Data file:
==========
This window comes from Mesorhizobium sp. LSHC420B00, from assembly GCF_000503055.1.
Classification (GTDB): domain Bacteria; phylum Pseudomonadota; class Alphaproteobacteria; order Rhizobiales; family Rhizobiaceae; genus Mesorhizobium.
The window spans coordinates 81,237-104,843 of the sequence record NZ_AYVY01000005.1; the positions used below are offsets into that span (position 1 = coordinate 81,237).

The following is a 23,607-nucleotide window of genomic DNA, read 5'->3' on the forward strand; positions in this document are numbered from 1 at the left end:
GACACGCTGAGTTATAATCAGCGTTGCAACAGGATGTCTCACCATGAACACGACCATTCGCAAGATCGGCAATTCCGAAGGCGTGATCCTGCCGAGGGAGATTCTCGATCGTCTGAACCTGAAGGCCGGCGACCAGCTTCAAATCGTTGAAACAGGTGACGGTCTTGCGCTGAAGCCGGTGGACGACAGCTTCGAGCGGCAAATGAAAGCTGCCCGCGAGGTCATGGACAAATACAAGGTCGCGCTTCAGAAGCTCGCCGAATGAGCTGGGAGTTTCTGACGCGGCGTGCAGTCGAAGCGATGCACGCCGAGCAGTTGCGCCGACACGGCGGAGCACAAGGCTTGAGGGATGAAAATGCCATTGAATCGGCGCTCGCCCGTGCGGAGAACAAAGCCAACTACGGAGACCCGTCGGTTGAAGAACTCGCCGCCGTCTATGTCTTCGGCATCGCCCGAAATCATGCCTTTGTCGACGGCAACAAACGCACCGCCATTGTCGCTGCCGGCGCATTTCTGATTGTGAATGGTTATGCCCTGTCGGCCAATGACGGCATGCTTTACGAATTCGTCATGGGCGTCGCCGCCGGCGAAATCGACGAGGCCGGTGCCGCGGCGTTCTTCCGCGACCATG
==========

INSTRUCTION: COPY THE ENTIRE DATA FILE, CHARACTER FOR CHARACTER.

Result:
This window comes from Mesorhizobium sp. LSHC420B00, from assembly GCF_000503055.1.
Classification (GTDB): domain Bacteria; phylum Pseudomonadota; class Alphaproteobacteria; order Rhizobiales; family Rhizobiaceae; genus Mesorhizobium.
The window spans coordinates 81,237-104,843 of the sequence record NZ_AYVY01000005.1; the positions used below are offsets into that span (position 1 = coordinate 81,237).

The following is a 23,607-nucleotide window of genomic DNA, read 5'->3' on the forward strand; positions in this document are numbered from 1 at the left end:
GACACGCTGAGTTATAATCAGCGTTGCAACAGGATGTCTCACCATGAACACGACCATTCGCAAGATCGGCAATTCCGAAGGCGTGATCCTGCCGAGGGAGATTCTCGATCGTCTGAACCTGAAGGCCGGCGACCAGCTTCAAATCGTTGAAACAGGTGACGGTCTTGCGCTGAAGCCGGTGGACGACAGCTTCGAGCGGCAAATGAAAGCTGCCCGCGAGGTCATGGACAAATACAAGGTCGCGCTTCAGAAGCTCGCCGAATGAGCTGGGAGTTTCTGACGCGGCGTGCAGTCGAAGCGATGCACGCCGAGCAGTTGCGCCGACACGGCGGAGCACAAGGCTTGAGGGATGAAAATGCCATTGAATCGGCGCTCGCCCGTGCGGAGAACAAAGCCAACTACGGAGACCCGTCGGTTGAAGAACTCGCCGCCGTCTATGTCTTCGGCATCGCCCGAAATCATGCCTTTGTCGACGGCAACAAACGCACCGCCATTGTCGCTGCCGGCGCATTTCTGATTGTGAATGGTTATGCCCTGTCGGCCAATGACGGCATGCTTTACGAATTCGTCATGGGCGTCGCCGCCGGCGAAATCGACGAGGCCGGTGCCGCGGCGTTCTTCCGCGACCATG